Twitter suspends account that monitored Elon Musk’s jet after ban; owner’s account is also suspended

The Twitter logo on the screens of two digital devices.
Twitter has suspended an account that tracks Elon Musk’s private jet.
(Gregory Bull / Associated Press)

Twitter suspended the account run by a college student that tracked the whereabouts of Elon Musk’s private jet, despite the chief executive of the social media platform previously saying he wouldn’t suspend the account.

For a few hours Wednesday afternoon, Twitter restored the account, saying it had adopted new rules to prevent accounts from tracking anyone in real time. But then, without explanation, Twitter again suspended the account that goes by @ElonJet.

The saga took another turn Wednesday afternoon when the company also suspended the personal Twitter account of the student, according to the user’s profile.


Neither Twitter nor the owner of the @ElonJet account, Jack Sweeney, immediately responded to requests for comment.

Musk commented in a tweet on Wednesday afternoon that the @Elonjet account made it easier for people to stalk his family.

“Real-time posting of someone else’s location violates doxxing policy, but delayed posting of locations are ok,” Musk wrote in his tweet. He said Twitter would update its rules to reflect this new policy but did not elaborate on how that would look.

An official Twitter Safety account said that its updated policy was meant to address “an increased risk of physical harm” from sharing an individual’s location.

“Moving forward, we’ll remove Tweets that share this information, and accounts dedicated to sharing someone else’s live location will be suspended,” Twitter said.

Users can still share their own live location on Twitter, and accounts dedicated to sharing historical or not same-day locations are also allowed under the new policy, according to the social media company.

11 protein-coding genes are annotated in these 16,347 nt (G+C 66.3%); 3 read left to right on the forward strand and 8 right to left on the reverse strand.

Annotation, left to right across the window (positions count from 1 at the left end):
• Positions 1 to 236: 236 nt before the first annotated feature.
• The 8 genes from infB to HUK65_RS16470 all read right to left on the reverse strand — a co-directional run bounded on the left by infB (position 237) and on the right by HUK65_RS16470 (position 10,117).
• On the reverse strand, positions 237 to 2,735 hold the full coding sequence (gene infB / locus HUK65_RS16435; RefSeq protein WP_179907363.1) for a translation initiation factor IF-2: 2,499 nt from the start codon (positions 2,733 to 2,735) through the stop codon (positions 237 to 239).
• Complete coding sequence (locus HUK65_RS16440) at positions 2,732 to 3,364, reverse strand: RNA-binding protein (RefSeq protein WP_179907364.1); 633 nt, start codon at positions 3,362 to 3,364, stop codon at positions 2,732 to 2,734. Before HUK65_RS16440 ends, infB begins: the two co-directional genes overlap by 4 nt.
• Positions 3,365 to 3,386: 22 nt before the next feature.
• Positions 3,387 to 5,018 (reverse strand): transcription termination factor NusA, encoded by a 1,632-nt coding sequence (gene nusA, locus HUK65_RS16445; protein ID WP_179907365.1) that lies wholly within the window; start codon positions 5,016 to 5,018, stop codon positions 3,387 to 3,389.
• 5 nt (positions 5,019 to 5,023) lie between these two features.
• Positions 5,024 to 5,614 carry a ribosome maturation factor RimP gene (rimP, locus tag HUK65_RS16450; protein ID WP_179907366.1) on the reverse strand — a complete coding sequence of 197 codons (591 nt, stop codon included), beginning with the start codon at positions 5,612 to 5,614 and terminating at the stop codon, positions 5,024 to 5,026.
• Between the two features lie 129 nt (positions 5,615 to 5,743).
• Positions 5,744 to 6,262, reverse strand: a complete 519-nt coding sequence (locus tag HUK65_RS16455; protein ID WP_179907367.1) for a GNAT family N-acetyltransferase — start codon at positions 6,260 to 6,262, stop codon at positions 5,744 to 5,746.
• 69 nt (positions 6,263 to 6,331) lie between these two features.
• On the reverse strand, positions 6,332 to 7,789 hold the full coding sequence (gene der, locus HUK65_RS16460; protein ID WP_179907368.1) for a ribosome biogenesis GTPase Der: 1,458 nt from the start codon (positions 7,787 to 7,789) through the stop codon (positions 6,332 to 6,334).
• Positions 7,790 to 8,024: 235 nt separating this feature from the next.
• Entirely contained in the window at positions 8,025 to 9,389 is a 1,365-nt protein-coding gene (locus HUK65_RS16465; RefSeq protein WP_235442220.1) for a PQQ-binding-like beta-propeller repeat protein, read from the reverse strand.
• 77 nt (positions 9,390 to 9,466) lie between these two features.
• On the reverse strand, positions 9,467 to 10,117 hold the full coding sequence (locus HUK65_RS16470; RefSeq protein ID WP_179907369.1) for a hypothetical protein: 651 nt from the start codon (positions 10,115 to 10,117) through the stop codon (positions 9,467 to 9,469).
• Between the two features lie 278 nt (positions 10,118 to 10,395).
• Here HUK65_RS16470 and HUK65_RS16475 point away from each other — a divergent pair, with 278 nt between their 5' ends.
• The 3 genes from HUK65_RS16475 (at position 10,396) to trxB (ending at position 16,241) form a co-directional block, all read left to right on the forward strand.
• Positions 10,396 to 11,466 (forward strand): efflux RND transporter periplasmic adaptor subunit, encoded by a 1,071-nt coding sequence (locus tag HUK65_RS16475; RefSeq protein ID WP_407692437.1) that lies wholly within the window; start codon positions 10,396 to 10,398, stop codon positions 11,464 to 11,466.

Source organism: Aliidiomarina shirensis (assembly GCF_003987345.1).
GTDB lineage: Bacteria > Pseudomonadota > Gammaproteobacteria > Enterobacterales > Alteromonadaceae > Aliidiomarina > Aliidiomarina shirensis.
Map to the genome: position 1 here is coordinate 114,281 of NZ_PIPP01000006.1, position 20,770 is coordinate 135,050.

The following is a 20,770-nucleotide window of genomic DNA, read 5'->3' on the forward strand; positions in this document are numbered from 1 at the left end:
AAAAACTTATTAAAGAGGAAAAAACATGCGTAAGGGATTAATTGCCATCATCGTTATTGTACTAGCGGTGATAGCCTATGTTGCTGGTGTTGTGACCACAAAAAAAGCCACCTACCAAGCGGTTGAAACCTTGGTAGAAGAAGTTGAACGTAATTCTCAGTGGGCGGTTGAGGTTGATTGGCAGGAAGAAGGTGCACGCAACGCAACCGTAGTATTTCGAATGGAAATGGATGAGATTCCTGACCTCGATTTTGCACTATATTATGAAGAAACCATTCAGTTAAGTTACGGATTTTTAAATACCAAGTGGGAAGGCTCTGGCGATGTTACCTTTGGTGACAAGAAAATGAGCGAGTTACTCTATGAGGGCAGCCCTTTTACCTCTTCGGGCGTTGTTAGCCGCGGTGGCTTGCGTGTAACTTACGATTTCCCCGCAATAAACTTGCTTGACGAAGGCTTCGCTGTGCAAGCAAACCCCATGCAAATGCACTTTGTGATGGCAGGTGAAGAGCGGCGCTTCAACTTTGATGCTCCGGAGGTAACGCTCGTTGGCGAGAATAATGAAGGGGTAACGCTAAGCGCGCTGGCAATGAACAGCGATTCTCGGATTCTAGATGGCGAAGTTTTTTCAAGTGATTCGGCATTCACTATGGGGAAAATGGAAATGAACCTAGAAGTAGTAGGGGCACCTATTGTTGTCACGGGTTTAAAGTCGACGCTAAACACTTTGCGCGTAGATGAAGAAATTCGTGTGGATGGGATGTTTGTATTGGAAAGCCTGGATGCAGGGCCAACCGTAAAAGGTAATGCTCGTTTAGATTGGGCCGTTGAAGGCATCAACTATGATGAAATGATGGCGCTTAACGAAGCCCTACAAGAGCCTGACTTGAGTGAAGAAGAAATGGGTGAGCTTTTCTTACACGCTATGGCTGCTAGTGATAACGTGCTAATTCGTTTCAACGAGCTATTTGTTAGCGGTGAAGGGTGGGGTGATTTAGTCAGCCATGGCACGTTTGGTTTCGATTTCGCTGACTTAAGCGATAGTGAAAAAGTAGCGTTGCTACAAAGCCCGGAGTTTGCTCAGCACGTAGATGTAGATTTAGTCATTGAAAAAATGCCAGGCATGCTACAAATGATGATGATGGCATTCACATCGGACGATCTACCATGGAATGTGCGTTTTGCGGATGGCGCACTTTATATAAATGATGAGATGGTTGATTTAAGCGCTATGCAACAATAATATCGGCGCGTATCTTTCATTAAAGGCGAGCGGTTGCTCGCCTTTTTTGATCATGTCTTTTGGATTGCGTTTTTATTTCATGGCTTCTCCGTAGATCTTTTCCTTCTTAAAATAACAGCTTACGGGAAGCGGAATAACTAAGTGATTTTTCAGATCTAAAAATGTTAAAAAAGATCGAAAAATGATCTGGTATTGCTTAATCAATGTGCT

Sweeney, a student at the University of Central Florida in Orlando, tweeted Wednesday morning from his personal account, “well it appears @ElonJet is suspended.” Sweeney also shared a screenshot of a notice saying the ban was permanent.

The account was closed down, reactivated and then suspended again, despite Musk’s comments in a tweet last month that he would not interfere with it because of his stance against censorship.

“My commitment to free speech extends even to not banning the account following my plane, even though that is a direct personal safety risk,” Musk said in the Nov. 6 tweet. A note below the tweet offered readers context that the @ElonJet account “is currently banned,” and that it tracked the jet using publicly available data.

Twitter went beyond closing the @Elonjet account Wednesday afternoon by suspending Sweeney’s personal account, @JxckSweeney. A similar note said it violated Twitter’s rules.

According to a tweet posted Wednesday by a New York Times reporter, Sweeney said that he had a total of about 30 accounts canceled, and that his own personal account was suspended, according to Twitter, because he violated the platform’s rules against “platform manipulation and spam.”

In an interview with the Wall Street Journal published Wednesday, Sweeney said it was unclear to him why the account was banned and that he was caught by surprise because of Musk’s previous comments embracing free speech. Sweeney called it “bad publicity for Musk,” and said people “are going to say [Musk is] a hypocrite.”

“It just shows they can play the rules how they want,” Sweeney told the Journal.

On Sunday, Sweeney tweeted on his personal account that an anonymous Twitter employee informed him that Twitter was limiting his account’s visibility. But by Monday, Sweeney tweeted that the restrictions appeared to have been lifted.

Sweeney told the New York Times in February that he created an algorithm and a bot using publicly available data from Musk’s plane’s transponders, which includes the aircraft’s altitude, latitude and longitude, and that he had been tracking Musk’s jet since June 2020.


Sweeney also told the newspaper that Musk sent him a private message in November 2021 asking him to deactivate the account for security reasons, even offering him $5,000 to do so. Sweeney said he made a counteroffer to up the price to $50,000 or a Tesla, then later asked for an internship instead. The conversation eventually went dark Jan. 23, he said.

Sweeney — who has also used public data to track the movements of musician Drake, entrepreneur Mark Cuban, Amazon Chairman Jeff Bezos and Microsoft co-founder Bill Gates — tweeted Wednesday morning that he would continue keeping tabs on Musk’s travels on other platforms, including Instagram, Facebook and Mastodon.